Sakers are large falcons exhibiting predominantly dark brown plumage above, whilst the underparts are generally white in appearance with dark brown spots or streaks, typically lighter on the breast and heavier on the flanks. The Saker is polymorphic, which means that individuals can vary in size, shape and plumage colour. This individual variation is weakly associated with geographical location across its global breeding range, though there is a cline (general gradation) from smaller, darker birds in the west to larger, lighter and dorsally barred birds in the east. These ‘western’ and ‘eastern’ forms are conveniently termed as subspecies: cherrug and milvipes respectively (see Taxonomy).
Falco cherrug cherrug “Western Saker Falcon”
Head is pale buff to white, mottled on the crown and nape with brown and to a lesser extent on the facial disc behind the eye. There is typically a pale supercilium and an indistinct brown moustachial stripe. Upper parts are brown with a lighter fringe to the scapulars and coverts. Underparts are are generally white with dark brown spots or streaks, these being lighter on the breast and heavier on the flanks. Primaries are darker than the coverts and when perched do not extend beyond the tail. In flight, the undersides of the wings show a contrast between the barred flight feathers with the darker underwing coverts. Tail is brown above with spots or bars of buff, whilst the underside typically has a barred appearance. Bare parts of cere and feet are yellow.
Plumage is generally similar to the adult male but tends to be more heavily mottled on the head and underside. Sexes are best distinguished by their comparative size, with females being larger.
Can be distinguished from adults by their more heavily streaked underparts, plain dark brown upper parts (the lighter fringes of scapulars and coverts are typically less distinct) and broad pale tip to the tail. The bare parts of juvenile birds are blue-grey in contrast to the yellow ceres and feet of adults.
Second Calendar Year:
Birds typically begin moulting their juvenile plumage from May on wards in their second calendar year (the first calendar year being the year when the bird hatched). The complete moult can continue through to the third calendar year at which time the bird attains its full adult plumage. Depending on the extent of moult it is difficult to age birds accurately but the best indicators are the presence of unmoulted juvenile feathers in the upper parts and pale green-yellow legs.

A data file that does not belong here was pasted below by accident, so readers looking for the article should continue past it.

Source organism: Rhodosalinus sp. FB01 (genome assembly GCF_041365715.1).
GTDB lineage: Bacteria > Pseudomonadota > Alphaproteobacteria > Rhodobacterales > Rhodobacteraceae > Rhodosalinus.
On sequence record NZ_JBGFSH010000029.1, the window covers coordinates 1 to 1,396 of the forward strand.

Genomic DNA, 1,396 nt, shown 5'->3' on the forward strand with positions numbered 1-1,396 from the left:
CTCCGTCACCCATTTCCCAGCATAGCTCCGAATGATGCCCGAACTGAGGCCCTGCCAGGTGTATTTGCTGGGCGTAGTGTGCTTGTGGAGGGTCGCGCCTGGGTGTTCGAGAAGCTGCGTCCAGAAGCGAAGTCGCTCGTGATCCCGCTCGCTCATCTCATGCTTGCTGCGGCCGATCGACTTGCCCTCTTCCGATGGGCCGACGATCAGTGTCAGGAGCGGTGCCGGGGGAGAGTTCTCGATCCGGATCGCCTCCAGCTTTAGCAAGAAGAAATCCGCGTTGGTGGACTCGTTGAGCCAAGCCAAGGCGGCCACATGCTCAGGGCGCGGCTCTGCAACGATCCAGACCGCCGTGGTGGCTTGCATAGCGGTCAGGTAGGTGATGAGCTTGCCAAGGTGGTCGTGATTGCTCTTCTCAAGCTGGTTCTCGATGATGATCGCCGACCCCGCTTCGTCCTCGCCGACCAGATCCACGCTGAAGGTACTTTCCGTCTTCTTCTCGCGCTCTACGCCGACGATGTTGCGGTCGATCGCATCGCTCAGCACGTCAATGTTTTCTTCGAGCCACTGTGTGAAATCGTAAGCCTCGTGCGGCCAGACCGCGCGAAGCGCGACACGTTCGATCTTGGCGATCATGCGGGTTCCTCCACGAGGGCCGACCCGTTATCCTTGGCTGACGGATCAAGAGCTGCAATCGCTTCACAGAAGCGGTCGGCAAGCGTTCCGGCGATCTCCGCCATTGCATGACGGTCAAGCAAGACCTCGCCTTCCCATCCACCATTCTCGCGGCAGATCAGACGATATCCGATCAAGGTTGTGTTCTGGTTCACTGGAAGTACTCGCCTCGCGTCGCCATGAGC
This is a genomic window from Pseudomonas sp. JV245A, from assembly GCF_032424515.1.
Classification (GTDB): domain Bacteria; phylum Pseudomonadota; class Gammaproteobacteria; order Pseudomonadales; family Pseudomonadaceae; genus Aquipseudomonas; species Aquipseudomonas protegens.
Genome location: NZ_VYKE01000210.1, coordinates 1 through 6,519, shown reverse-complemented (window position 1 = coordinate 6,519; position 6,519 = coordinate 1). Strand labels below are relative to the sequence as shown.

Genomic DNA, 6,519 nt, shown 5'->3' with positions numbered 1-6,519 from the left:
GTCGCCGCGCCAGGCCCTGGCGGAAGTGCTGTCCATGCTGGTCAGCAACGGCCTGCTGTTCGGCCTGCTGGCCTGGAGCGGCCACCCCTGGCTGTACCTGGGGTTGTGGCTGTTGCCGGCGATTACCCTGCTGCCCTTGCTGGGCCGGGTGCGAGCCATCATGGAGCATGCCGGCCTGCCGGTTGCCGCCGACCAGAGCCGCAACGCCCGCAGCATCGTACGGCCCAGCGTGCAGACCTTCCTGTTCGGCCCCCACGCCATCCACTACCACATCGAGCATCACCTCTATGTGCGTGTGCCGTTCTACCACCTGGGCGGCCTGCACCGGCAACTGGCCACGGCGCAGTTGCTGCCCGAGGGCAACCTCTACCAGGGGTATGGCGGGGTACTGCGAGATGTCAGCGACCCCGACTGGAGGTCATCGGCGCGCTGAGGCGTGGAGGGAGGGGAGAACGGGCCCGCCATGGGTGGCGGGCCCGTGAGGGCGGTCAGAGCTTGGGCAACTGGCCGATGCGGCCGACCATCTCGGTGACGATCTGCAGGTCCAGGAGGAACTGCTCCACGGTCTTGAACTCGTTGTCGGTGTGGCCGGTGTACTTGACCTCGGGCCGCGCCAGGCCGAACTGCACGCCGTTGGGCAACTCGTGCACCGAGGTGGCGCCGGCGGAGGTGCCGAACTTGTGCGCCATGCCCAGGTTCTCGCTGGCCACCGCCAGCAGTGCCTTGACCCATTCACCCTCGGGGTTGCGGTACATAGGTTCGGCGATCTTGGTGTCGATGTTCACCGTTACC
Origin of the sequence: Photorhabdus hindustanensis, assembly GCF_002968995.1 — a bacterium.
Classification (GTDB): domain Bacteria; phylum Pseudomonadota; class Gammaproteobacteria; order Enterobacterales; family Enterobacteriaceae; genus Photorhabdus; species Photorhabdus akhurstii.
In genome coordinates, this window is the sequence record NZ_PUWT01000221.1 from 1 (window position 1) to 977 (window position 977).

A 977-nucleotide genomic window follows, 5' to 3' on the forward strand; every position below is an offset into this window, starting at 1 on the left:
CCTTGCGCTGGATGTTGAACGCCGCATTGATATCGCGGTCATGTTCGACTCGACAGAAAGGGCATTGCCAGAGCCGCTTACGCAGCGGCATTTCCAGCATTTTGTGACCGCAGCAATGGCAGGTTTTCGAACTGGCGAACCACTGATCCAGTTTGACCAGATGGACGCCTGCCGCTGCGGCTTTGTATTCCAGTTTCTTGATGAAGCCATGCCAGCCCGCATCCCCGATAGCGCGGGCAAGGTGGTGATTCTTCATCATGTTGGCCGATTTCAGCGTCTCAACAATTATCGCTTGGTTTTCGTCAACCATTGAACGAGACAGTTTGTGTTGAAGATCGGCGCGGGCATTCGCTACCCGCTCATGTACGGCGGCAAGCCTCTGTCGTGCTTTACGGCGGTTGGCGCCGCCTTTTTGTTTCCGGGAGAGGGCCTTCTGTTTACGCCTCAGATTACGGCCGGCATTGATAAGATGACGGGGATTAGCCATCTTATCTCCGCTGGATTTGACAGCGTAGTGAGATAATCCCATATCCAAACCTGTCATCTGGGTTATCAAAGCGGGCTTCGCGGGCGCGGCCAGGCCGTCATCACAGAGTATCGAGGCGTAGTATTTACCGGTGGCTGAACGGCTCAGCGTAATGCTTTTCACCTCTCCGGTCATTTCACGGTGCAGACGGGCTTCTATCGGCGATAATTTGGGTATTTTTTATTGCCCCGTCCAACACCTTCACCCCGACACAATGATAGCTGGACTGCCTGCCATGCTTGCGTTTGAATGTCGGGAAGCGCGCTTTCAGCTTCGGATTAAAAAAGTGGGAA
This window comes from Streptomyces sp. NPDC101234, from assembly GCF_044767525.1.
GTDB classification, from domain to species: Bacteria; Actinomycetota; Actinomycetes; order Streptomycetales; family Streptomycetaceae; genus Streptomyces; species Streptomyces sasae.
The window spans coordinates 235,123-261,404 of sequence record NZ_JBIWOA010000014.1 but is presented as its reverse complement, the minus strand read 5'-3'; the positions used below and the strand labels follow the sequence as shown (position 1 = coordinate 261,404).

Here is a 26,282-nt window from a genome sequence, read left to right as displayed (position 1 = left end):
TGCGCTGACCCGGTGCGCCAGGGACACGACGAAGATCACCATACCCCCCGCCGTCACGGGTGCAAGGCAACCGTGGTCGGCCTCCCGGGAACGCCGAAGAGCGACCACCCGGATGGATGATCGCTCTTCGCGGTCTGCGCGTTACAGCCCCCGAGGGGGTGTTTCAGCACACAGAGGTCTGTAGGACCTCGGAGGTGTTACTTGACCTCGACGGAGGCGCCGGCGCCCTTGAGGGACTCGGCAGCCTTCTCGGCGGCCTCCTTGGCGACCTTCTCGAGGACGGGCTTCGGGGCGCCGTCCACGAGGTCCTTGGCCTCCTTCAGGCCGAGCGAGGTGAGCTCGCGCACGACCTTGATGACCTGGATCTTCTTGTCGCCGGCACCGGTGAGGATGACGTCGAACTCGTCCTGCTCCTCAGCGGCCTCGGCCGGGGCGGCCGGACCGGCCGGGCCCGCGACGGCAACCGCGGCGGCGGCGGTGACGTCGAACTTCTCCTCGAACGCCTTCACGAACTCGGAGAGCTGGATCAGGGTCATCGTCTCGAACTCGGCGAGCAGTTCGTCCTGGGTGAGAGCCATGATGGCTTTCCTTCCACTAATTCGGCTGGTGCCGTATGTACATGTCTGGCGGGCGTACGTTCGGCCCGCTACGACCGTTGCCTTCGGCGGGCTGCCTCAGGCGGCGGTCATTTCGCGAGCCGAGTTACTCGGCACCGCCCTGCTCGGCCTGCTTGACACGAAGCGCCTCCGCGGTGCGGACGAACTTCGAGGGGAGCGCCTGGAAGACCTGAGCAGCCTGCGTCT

Falco cherrug milvipes “Eastern Saker Falcon”
Typically differs from western cherrug form by having a paler head, less heavily streaked on the crown, sometimes with a distinctly rufous-tinged nape, and a more distinct moustachial stripe. The upper parts have a barred appearance due to broad buff or rufous-brown tips to scapulars and coverts. The underparts are less heavily marked tending towards spots rather than streaks on the breast and with a more barred appearance on the flanks.
Adult male (Mongolia, Gombobaatar Sundev) Adult male (Mongolia, Tomas Kunca)
As milvipes male but tends to be more heavily marked on the underside and significantly larger.
Adult female (Mongolia, Gombobaatar Sundev) Adult female (Mongolia, Gankhuyag Purev-Ochir)
Similar to juvenile cherrug but they can show some paler brown or rufous scalloping and barring on the upper parts due to lighter fringes and tips of scapulars and coverts.
Juvenile (Mongolia, Gombobaatar Sundev) Juvenile (China, Istvan Balazs)
Second Calendar Year:
Timing of post-juvenile moult similar to that of cherrug and distinction between juvenile and adult feathers on the upper parts is more distinct due to the broader rufous tips typically found on adult milvipes scapulars and coverts. Bare parts change from blue-grey to yellow during period of post-juvenile moult.
Second year milvipes (China, Ma Ming)
Table of biometric data for cherrug and milvipes
|Wing length (mm)||399 (386-412)||362 (347-370)||396 (380-410)||352 (335-375)|
|Tail length (mm)||224 (214-233)||199 (186-208)||223 (210-250)||194 (180-212)|
|Weight (g)||970-1300||730-950||1129 (1000-1300)||967 (805-1128)|
Eastham, C. 2000. Morphological studies of taxonomy of the Saker Falco cherrug – Gray 1833 and closely allied species. PhD Thesis: Canterbury Christ Church University College.
Cramp, S. and Simmons, K.E.L. 1980. Handbook of the birds of Europe, the Middle East and North Africa: The birds of the Western Palearctic Volume II Hawks to Buzzards. Oxford University Press: New York.